Partisanism and Why We Can’t Stop Climate Change

Chelsea Hill, Queens University.

We live in a time where a prosperous future for humanity is questionable at best. Unless the polarization of political parties stops, progress will continuously come to a grinding halt.

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We live in a world where seemingly common knowledge is being put up for debate. While some movements, like Flat Earth supporters, may be humorous, the dispute over climate change is anything but harmless. Not only are people still debating on the mere existence of climate change but questions as to whether urgent action is necessary or if the changing climate is truly a crisis are incredibly detrimental.

The polarizing views on climate change result in slow progress towards tackling this ever growing problem. For instance, the United States’ Green New Deal legislation proposed drastic policies to reduce greenhouse gases but was rejected by the Senate. Republicans cited fears of “socialism” on the part of Democrats as a reason for opposing the deal. This leads us to question whether this plan was rejected due to its lack of merit, or merely because it was proposed by the Democrats.

Indeed, political tensions between parties have impacted how the issue of climate change is treated. Climate change scepticism is primarily associated with conservative thinking. This is owing to how one’s political ideology and associations may encourage us to only look at the information that supports our party’s beliefs. Climate Change, unlike some other issues that are divided along party lines, is generally regarded amongst the scientific community as factual. The construction of environmental problems as belonging to one political wing is not only absurd, but dangerous.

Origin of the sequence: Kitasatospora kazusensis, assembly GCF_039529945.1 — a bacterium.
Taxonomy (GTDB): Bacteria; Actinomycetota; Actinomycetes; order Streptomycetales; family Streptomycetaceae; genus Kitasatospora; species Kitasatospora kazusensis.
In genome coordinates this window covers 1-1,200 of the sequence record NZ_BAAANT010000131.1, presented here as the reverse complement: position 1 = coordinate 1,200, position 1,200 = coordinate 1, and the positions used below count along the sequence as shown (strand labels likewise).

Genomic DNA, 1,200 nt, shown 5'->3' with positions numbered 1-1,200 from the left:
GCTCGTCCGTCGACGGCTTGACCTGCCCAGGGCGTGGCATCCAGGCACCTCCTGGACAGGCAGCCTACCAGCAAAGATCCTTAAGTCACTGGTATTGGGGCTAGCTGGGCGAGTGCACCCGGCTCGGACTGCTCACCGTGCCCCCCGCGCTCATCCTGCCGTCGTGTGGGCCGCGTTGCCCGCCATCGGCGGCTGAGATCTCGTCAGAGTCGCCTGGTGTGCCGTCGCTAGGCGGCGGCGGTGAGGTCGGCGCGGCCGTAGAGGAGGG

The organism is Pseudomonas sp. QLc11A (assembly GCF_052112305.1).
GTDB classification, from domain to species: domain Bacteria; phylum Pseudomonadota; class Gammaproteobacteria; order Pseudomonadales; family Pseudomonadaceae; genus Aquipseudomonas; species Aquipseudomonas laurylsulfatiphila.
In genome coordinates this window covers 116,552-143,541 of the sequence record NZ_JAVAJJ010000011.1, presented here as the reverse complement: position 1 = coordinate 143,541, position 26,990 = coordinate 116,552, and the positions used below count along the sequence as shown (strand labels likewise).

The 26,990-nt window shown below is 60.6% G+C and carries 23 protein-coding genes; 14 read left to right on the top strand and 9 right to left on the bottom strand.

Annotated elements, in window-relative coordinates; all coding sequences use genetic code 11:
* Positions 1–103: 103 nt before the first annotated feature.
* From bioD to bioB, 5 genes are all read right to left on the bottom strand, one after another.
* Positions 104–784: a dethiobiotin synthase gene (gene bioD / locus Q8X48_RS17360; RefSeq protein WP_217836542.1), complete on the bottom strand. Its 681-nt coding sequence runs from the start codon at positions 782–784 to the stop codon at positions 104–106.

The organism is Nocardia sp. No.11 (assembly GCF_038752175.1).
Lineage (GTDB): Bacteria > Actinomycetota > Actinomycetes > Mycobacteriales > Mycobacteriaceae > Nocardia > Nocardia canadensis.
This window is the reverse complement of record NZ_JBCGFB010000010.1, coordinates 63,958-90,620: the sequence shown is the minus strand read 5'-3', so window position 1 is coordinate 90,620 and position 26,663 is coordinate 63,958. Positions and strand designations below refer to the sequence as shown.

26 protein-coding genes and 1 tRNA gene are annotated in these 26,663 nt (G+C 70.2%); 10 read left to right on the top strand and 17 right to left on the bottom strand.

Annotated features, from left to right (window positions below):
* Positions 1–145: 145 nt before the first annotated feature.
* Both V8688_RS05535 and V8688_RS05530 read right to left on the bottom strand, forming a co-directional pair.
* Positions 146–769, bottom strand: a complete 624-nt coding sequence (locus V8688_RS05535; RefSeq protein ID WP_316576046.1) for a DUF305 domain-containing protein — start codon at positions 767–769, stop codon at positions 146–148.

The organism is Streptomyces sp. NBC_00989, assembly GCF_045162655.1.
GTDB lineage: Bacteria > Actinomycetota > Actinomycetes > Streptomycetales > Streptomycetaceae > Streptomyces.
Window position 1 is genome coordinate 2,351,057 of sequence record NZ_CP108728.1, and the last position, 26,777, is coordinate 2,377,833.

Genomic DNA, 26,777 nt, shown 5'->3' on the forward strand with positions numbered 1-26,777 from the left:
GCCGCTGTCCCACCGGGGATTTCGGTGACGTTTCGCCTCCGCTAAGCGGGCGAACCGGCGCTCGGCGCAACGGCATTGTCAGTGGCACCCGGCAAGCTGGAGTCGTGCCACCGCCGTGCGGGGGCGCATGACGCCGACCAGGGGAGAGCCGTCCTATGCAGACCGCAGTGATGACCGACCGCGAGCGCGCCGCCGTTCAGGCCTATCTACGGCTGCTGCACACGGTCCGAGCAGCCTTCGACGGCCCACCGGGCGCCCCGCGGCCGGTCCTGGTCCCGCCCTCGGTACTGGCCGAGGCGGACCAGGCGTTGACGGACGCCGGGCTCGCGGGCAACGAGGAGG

Even in Canada, Elections Canada warned environmental agencies that advertisements about the dangers of climate change could be seen as partisan. This ruling by Elections Canada highlights one of the many issues with viewing climate change as a partisan issue. People need to be more informed of the climate crisis if we are to fix it, restricting climate change advertisements would limit public awareness and henceforth an individual’s ability to carry out more sustainable activities.

Climate change is not a partisan issue. Crises like mass extinction, rising sea levels, and soil degradation are problematic for our future – all of our futures. Environmental problems will affect us all, regardless of political views

We live in a time where a prosperous future for humanity is questionable at best. Cutting carbon dioxide emissions is a big step towards solving the Climate Crisis, and may help save us. Observers suggest that significant cuts to carbon output should be made by the end of the year to keep global temperatures from rising by 1.5 degrees Celsius this century. Unfortunately, unless the polarization of political parties stops, progress will continuously halt. Politicians are allowed to disagree on the best ways to solve climate change, but disagreement should involve denying scientific evidence that demands urgent steps be taken.

If real change is to be made, there is one solution: unity. Unity is not only essential between our political leaders but within the public. It is important that we all take the time to look at the scientific facts and think for ourselves, instead of basing our beliefs on the beliefs of others.  There is no room to debate science when our home is on fire.

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References

Guardian staff and agencies. (2019, March 27). Green New Deal: Senate defeats proposal as Democrats unite in protest. The Guardian .

Luo, Y., Zhao, J., & Todd, R. M. (2019, September 18). Climate explained: Why are climate change skeptics often right-wing conservatives? The Conversation .

McGrath, M. (2019, July 24). Climate change: 12 years to save the planet? Make that 18 months. BBC News .

The Canadian Press. (2019, August 19). Environmental groups were warned that some climate change ads could be seen as partisan during election period. CBC .